Gallup Polling is caught between what its thousands of interviews say about Barack Obama’s reelection chances and what it longs for the facts to be.
They do their best to hide the truth with suspiciously timed releases and obfuscating language. Nevertheless, embedded in its latest report on voter attitudes, Gallup’s delivers more bad news for Obama. Try as it did to put a happy face on the dangerously low level of “satisfaction” in the electorate, Gallup can’t do much with a 22% rate. Bill Clinton, George W Bush and Ronald Reagan all had more than 41% rates on their way to reelection, but George H.W. Bush was at 22% in 1992 when he lost to Clinton.
Voters’ sentiment on the economy shows more weakness for Obama with 56% saying it is getting worse while just 38% see it getting better. This -25 in Gallup’s Economic Confidence Index compares too favorably to Bush senior’s -31 during June of 1992 to provide any real encouragement for Obama.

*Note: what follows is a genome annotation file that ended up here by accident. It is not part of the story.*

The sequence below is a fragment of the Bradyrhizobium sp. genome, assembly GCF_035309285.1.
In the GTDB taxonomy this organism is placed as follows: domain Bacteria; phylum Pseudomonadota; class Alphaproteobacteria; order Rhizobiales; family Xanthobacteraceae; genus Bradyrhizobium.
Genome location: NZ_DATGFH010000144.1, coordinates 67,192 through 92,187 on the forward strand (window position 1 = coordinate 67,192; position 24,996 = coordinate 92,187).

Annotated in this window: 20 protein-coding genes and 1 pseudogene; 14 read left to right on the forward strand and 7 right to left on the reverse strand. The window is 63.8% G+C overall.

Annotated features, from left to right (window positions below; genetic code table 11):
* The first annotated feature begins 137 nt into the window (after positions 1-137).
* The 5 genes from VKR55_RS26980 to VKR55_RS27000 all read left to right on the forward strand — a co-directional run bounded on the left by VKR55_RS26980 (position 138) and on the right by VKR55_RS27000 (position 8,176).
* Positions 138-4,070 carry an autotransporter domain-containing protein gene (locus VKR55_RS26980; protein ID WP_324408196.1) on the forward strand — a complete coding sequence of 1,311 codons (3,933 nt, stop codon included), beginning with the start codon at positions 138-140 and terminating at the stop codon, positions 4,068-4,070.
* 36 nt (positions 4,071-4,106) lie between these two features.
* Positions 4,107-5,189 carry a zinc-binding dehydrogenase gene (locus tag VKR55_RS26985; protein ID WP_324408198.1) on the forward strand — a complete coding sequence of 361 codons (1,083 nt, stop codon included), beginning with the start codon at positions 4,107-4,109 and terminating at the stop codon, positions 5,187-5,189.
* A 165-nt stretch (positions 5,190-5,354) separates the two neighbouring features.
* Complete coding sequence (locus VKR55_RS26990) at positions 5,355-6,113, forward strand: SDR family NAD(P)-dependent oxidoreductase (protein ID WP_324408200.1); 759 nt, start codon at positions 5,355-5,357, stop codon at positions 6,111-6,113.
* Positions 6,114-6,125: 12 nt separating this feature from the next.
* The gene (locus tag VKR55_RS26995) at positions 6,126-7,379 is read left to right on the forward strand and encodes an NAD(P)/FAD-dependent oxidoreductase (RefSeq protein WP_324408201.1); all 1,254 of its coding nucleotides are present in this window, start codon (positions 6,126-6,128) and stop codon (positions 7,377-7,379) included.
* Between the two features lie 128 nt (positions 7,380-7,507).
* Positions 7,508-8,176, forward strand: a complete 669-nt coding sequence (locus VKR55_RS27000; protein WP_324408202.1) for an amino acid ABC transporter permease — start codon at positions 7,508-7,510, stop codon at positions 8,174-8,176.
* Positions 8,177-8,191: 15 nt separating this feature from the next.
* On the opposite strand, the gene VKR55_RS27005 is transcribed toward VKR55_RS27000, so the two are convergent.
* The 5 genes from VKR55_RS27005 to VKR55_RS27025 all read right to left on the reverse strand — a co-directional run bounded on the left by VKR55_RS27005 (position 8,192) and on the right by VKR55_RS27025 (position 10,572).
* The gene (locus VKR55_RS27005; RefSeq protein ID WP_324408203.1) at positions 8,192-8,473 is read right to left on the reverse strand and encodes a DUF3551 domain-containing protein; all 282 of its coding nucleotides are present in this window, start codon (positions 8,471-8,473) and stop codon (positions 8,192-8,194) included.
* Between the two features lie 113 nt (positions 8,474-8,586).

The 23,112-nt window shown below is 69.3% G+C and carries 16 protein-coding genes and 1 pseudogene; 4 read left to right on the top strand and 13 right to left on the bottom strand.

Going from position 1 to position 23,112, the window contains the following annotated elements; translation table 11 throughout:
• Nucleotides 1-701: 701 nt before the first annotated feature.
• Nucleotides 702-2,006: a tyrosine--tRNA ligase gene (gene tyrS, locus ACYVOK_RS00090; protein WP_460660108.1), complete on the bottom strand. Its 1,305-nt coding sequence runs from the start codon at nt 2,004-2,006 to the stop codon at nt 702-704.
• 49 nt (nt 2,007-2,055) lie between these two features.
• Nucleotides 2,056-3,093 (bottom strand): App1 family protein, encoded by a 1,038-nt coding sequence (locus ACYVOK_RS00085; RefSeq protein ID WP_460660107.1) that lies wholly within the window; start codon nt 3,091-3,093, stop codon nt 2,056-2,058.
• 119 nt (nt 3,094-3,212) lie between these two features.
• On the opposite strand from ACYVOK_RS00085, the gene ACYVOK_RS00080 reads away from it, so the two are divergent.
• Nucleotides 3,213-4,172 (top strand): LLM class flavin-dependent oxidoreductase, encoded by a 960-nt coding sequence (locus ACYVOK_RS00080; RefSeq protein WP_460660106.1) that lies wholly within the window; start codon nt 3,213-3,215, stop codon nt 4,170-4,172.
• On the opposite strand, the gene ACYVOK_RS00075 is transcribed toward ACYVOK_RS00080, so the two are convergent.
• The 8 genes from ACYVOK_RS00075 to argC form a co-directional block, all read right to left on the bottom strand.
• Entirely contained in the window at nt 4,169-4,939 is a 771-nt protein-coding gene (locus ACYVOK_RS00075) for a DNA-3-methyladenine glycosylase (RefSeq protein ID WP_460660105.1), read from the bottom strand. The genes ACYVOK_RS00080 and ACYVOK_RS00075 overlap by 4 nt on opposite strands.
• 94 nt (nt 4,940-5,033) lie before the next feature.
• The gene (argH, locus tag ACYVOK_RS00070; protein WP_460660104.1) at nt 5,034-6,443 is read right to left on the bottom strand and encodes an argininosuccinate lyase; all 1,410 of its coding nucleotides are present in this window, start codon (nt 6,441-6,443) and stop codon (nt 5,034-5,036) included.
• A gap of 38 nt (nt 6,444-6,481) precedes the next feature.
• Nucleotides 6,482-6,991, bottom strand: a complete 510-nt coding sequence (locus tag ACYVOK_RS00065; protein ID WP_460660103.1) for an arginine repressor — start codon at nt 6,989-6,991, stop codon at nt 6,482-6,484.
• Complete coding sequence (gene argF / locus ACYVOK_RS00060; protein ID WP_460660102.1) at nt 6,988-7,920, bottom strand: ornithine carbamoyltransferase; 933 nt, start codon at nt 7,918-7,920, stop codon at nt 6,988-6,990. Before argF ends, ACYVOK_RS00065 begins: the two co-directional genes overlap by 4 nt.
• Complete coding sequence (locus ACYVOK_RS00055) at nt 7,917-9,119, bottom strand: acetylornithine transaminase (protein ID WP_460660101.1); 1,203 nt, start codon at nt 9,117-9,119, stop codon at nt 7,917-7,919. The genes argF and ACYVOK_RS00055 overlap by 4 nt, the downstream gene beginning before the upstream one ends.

Gallup’s attempt to talk up the improvement in the unemployment rate as reported last week (8.3%) runs into a serious problem since for the least two years Gallup has been saying the real rate (8.6%) is higher than being reported. When the underemployed numbers (18.7%) are included things get still worse for Obama.
The current 71% of Americans with economic matters on their minds is reminiscent of Bush senior’s ill-fated reelection campaign 20 years ago.
The Rasmussen Report shows us the sour attitudes of “uncommitted” voters which carries a subsurface problem not being focused on by many analysts. The sample is small (only 12%) but the trend is clear: just 20% of these likely voters approve of Obama’s job performance.
This 12% “uncommitted” could mean 88% of voters have already made a decision. With the enthusiasm rates among Democrats as low as they are a recovery by Obama looks less likely by the month.
Note: neither of these reports was completed before the showdown with the Catholic Church over the issue of forcing faith based institutions to offer abortion services as part of their employee health insurance plans.
If Obama is on track for reelection, there is little evidence to support it.